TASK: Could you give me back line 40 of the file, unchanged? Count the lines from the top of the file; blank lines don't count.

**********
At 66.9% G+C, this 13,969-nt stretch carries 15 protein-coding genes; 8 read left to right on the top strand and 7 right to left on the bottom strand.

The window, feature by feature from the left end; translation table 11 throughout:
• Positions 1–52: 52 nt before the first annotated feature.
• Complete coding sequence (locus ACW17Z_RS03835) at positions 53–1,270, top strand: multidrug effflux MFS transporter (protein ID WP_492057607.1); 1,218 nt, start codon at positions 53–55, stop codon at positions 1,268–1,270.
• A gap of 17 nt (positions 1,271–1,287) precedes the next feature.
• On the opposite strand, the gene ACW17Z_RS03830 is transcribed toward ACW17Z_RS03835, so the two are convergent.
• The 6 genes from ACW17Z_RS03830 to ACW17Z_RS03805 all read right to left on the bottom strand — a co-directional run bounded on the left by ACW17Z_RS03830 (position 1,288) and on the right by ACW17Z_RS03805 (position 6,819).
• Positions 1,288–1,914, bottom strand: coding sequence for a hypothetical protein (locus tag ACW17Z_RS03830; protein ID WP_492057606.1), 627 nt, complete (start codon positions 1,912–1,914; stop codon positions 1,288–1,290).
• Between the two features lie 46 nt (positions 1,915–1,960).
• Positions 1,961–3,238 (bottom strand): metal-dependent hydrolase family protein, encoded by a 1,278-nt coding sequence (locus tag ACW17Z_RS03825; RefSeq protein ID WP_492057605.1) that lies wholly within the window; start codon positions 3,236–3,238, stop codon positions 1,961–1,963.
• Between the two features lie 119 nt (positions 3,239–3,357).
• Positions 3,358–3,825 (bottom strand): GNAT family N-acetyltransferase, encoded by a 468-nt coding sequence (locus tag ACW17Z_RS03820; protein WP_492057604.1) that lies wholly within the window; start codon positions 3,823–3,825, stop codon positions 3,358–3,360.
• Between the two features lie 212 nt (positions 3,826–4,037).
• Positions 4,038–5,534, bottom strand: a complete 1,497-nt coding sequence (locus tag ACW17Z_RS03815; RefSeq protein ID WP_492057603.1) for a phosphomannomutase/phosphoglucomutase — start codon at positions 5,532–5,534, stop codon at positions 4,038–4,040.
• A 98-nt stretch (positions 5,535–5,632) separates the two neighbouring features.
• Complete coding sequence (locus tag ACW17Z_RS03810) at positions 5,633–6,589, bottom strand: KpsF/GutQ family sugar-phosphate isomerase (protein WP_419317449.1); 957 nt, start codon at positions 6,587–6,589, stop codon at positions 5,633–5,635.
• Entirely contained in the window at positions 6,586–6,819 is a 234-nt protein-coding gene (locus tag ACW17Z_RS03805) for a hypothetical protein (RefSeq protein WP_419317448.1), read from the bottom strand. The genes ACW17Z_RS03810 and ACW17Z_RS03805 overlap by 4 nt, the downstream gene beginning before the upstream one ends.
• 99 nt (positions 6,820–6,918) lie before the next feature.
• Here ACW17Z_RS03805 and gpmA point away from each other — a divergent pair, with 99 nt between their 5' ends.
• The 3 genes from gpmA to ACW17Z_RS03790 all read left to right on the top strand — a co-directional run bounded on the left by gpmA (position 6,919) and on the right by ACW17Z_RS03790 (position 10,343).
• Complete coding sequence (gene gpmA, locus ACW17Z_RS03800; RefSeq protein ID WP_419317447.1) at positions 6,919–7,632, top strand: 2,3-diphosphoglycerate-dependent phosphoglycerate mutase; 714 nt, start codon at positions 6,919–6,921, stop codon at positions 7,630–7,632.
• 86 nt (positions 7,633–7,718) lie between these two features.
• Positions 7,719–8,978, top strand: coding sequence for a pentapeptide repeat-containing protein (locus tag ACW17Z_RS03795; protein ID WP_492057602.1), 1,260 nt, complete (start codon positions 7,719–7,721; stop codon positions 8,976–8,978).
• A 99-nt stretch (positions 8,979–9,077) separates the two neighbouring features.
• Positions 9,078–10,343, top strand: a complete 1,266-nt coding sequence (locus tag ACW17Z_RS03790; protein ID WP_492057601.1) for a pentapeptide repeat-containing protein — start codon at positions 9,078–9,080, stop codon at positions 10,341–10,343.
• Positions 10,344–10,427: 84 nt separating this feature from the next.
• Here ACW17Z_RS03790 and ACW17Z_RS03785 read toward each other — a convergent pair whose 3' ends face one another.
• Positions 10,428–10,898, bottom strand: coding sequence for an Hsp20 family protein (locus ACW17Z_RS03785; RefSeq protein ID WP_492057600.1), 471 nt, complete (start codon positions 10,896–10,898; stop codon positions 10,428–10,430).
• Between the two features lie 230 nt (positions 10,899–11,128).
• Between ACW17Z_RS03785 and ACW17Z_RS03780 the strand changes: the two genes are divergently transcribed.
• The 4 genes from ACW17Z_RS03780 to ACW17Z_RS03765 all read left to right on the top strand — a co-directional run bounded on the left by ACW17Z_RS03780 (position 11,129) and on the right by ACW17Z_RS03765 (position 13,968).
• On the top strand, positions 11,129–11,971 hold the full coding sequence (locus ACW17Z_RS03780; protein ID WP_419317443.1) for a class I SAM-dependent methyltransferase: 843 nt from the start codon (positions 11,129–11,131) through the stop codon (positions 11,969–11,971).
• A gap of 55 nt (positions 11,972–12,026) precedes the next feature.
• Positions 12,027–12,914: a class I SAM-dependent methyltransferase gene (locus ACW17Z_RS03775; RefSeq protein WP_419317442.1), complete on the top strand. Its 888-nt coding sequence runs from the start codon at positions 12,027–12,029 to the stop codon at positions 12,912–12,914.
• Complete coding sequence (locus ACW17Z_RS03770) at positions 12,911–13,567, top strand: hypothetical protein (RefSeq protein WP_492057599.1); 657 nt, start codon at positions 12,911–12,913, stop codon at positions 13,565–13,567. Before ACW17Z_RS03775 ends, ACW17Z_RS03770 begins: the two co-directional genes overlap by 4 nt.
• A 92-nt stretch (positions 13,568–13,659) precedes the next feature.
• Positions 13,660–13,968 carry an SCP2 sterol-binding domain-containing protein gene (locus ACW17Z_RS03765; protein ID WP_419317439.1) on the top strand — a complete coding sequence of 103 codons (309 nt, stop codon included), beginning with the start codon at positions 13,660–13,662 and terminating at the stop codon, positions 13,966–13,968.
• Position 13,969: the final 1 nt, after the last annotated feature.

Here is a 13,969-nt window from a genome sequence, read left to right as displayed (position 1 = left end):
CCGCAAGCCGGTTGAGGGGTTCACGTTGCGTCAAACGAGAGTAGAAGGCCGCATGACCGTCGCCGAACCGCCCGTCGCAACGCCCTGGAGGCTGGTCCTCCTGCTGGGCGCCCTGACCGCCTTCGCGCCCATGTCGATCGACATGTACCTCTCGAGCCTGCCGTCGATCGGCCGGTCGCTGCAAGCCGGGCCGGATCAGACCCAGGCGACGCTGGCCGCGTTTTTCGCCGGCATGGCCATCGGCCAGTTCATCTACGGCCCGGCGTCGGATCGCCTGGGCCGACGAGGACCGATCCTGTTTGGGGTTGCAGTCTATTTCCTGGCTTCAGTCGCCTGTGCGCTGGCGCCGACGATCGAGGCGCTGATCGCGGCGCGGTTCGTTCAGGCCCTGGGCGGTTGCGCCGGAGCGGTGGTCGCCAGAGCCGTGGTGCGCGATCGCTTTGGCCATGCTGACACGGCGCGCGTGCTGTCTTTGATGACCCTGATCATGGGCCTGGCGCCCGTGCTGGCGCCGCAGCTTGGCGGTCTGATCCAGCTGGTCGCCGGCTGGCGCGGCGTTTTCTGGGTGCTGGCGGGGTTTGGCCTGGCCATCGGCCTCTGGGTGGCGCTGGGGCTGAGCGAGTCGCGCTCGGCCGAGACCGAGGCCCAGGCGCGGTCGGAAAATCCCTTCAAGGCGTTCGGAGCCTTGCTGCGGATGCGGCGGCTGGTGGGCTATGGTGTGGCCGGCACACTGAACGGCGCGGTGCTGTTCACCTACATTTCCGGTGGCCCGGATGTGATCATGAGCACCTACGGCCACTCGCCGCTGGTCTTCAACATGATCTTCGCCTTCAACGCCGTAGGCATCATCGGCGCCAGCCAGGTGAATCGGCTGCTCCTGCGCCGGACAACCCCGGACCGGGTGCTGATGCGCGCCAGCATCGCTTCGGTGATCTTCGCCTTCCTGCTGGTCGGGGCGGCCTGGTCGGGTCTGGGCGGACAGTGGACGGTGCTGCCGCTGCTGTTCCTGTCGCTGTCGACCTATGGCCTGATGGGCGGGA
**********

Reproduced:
CCGCAAGCCGGTTGAGGGGTTCACGTTGCGTCAAACGAGAGTAGAAGGCCGCATGACCGTCGCCGAACCGCCCGTCGCAACGCCCTGGAGGCTGGTCCTCCTGCTGGGCGCCCTGACCGCCTTCGCGCCCATGTCGATCGACATGTACCTCTCGAGCCTGCCGTCGATCGGCCGGTCGCTGCAAGCCGGGCCGGATCAGACCCAGGCGACGCTGGCCGCGTTTTTCGCCGGCATGGCCATCGGCCAGTTCATCTACGGCCCGGCGTCGGATCGCCTGGGCCGACGAGGACCGATCCTGTTTGGGGTTGCAGTCTATTTCCTGGCTTCAGTCGCCTGTGCGCTGGCGCCGACGATCGAGGCGCTGATCGCGGCGCGGTTCGTTCAGGCCCTGGGCGGTTGCGCCGGAGCGGTGGTCGCCAGAGCCGTGGTGCGCGATCGCTTTGGCCATGCTGACACGGCGCGCGTGCTGTCTTTGATGACCCTGATCATGGGCCTGGCGCCCGTGCTGGCGCCGCAGCTTGGCGGTCTGATCCAGCTGGTCGCCGGCTGGCGCGGCGTTTTCTGGGTGCTGGCGGGGTTTGGCCTGGCCATCGGCCTCTGGGTGGCGCTGGGGCTGAGCGAGTCGCGCTCGGCCGAGACCGAGGCCCAGGCGCGGTCGGAAAATCCCTTCAAGGCGTTCGGAGCCTTGCTGCGGATGCGGCGGCTGGTGGGCTATGGTGTGGCCGGCACACTGAACGGCGCGGTGCTGTTCACCTACATTTCCGGTGGCCCGGATGTGATCATGAGCACCTACGGCCACTCGCCGCTGGTCTTCAACATGATCTTCGCCTTCAACGCCGTAGGCATCATCGGCGCCAGCCAGGTGAATCGGCTGCTCCTGCGCCGGACAACCCCGGACCGGGTGCTGATGCGCGCCAGCATCGCTTCGGTGATCTTCGCCTTCCTGCTGGTCGGGGCGGCCTGGTCGGGTCTGGGCGGACAGTGGACGGTGCTGCCGCTGCTGTTCCTGTCGCTGTCGACCTATGGCCTGATGGGCGGGA